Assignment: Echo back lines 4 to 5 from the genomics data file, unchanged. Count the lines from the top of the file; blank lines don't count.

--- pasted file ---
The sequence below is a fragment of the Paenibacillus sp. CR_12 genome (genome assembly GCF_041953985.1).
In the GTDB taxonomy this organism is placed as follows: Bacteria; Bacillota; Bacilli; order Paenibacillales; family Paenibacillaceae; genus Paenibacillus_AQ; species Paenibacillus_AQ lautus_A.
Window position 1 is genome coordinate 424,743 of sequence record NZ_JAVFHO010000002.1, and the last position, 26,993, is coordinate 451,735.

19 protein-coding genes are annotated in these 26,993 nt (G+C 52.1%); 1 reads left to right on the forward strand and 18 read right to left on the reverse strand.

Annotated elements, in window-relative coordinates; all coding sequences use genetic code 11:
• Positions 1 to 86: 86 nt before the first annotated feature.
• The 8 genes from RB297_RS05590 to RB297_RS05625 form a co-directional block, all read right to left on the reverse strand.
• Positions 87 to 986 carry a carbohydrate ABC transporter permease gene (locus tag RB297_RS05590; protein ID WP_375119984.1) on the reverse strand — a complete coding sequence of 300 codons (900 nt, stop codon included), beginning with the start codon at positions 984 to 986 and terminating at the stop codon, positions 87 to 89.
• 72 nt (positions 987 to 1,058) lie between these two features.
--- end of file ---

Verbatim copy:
19 protein-coding genes are annotated in these 26,993 nt (G+C 52.1%); 1 reads left to right on the forward strand and 18 read right to left on the reverse strand.

Annotated elements, in window-relative coordinates; all coding sequences use genetic code 11: